For more legal analysis go to The National Law Review 

EPA Ready to Support FEMA, State Efforts on Hurricane Harvey

EPA has an organized emergency response program for responding to man-made and natural disasters and is positioned to support the Federal Emergency Management Agency (FEMA), state, local, and tribal partners in response to Hurricane Harvey.

“I am in regular contact with EPA Region 6 and want to commend them for their leadership and preparation,” said EPA Administrator Scott Pruitt. “EPA is closely coordinating with state and regional partners, and we have teams standing by to support FEMA.  EPA is ready to respond to anything that may occur due to Hurricane Harvey.”

EPA headquarters emergency operations center is monitoring the storm closely and making preparations to activate in order to support states and regions affected by the storm.

EPA’s Region 6 office in Dallas is taking action to ensure that Superfund sites are secured in advance of the storm, to assist approximately 300 public drinking water system rapid assessments, and to seamlessly integrate emergency response activities with Texas, Louisiana, and other federal response agencies.

EPA supports hurricane preparedness and response in a number of ways, including:
•    Addressing Fuel Shortages: The Clear Air Act allows EPA Administrator Pruitt, in consultation with Energy Secretary Perry, to waive certain fuel requirements to address shortages that occur as a result of the storm. If Administrator Pruitt determines that extreme and unusual fuel supply circumstances exist in a state or region as a result of the hurricane, a temporary waiver can help ensure an adequate supply of gasoline is available in the affected area, particularly for emergency vehicles. EPA has an experienced team standing by to expedite handling of any fuel waiver requests by the states.

•    Monitoring Public Water Systems: Water systems can be severely impacted during hurricanes due to storm surge, flooding, or loss of power. EPA Region 6 has developed a tracking system for us to identify systems in the storm’s pathway. About 300 public drinking water systems are in the path (red zone) of hurricane Harvey in Texas. Both Texas Commission on Environmental Quality and Louisiana Department of Hospitals have uploaded their potentially impacted systems into Response Manager, which enables planning for rapid assessments to restore water systems after the storm passes and flood waters recede. Following the storm, and if the state requests federal assistance, EPA conducts damage assessments of both drinking water and wastewater systems to identify impacts to critical assets and assist in the recovery.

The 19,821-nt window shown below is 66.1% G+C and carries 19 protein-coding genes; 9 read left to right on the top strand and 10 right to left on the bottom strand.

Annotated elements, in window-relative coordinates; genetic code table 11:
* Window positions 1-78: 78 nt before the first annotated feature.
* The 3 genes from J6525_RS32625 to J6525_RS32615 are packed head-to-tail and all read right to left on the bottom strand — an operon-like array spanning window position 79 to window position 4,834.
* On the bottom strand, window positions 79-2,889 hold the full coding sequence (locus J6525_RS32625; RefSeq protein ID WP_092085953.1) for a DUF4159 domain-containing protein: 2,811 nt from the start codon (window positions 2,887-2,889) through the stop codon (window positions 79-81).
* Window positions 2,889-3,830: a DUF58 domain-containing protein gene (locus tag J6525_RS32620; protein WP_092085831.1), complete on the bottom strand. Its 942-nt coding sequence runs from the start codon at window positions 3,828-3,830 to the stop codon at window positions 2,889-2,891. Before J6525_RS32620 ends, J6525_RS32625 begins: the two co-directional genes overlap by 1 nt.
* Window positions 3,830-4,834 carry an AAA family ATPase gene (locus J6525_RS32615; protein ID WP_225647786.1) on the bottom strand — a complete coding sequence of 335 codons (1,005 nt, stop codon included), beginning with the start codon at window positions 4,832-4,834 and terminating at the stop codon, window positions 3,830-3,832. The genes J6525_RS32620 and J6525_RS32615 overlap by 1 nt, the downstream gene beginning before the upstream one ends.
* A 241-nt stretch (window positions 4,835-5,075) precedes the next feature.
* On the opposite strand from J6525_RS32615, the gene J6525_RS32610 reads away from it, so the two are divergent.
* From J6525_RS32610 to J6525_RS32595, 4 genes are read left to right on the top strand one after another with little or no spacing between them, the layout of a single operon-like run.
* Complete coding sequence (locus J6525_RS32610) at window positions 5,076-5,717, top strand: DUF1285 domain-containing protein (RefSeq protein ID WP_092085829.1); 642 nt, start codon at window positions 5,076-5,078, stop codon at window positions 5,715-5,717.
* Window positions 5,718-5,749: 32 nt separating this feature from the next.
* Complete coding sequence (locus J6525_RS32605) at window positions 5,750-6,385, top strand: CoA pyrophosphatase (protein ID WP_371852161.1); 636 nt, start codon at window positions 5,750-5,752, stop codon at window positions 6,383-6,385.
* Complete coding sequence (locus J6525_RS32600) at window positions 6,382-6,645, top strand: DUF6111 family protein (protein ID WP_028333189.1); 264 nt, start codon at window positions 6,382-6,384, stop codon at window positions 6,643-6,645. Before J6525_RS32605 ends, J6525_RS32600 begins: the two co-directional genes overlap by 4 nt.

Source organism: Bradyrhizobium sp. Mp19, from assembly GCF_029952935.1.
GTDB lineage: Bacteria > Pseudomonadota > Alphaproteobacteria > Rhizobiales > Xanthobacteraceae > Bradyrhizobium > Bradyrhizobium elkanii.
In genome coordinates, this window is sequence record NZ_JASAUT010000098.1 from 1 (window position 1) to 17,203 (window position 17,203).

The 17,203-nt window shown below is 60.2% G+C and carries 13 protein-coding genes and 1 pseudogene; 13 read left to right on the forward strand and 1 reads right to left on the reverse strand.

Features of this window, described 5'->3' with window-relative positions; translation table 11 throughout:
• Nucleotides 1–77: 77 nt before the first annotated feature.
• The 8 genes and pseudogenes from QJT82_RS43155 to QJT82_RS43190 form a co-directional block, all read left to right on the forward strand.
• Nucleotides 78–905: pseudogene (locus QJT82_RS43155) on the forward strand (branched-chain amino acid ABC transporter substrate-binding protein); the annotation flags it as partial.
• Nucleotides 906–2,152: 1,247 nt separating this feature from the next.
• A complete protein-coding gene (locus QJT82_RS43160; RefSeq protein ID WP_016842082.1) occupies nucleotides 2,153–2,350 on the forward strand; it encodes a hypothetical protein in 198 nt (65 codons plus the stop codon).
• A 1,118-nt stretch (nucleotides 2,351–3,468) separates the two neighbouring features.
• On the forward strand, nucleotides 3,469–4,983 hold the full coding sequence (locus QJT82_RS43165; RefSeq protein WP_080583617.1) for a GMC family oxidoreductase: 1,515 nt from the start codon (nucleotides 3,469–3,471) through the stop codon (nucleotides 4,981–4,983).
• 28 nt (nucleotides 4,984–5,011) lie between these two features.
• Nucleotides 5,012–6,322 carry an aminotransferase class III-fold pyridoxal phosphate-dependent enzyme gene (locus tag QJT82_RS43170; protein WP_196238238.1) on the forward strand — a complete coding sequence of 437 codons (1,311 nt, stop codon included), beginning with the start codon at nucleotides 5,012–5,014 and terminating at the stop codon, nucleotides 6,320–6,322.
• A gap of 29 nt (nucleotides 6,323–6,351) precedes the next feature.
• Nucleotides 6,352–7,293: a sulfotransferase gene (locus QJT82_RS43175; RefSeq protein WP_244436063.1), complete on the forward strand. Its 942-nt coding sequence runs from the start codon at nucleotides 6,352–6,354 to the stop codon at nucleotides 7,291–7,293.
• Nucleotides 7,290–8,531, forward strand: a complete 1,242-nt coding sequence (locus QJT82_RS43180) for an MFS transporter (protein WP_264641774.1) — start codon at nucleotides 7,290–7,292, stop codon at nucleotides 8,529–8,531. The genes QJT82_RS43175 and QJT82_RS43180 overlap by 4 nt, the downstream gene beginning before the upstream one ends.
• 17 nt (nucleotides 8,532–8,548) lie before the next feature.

•    Securing Superfund Sites: EPA assesses conditions at the NPL Superfund sites in the storm’s pathway and tasks each Superfund National Priorities List (NPL) remedial site manager to assess conditions and make on-site preparations for high winds and heavy rainfall.  Following the storm and receding floodwaters, EPA conducts rapid assessments to identify damage at sites and initiate cleanup plans if necessary. Any on-site activities at sites located in the storm’s path are ceased until the all clear is given and on-site equipment is secured.  In addition, freeboard for lagoons or ponds is increased to accommodate forecasted rainfall if possible. After a hurricane makes landfall and any flooding recedes, the EPA remedial managers will conduct assessments of each Superfund NPL site to ensure no damage has occurred.

•    Assessing Conditions at Major Industrial Facilities: EPA assesses conditions at the major industrial facilities in the storm’s pathway to identify potential impacts and countermeasures. Following the storm and receding floodwaters, spills and releases are reported to the National Response Center. NRC notifies US Coast Guard or EPA based on preapproved jurisdiction boundaries. EPA conducts follow up inspections and damage assessments in response to reports within EPA jurisdiction.

As EPA prepares to support FEMA and its local and state partners, it continues to focus its message on the importance of public safety. For information and updates from EPA, please visit EPA’s emergency response website, www.response.epa.gov/Hurricaneharvey2017.

This post was written by the United States Environmental Protection Agency © Copyright 2017
For more Environmental Law analysis, go to The National Law Review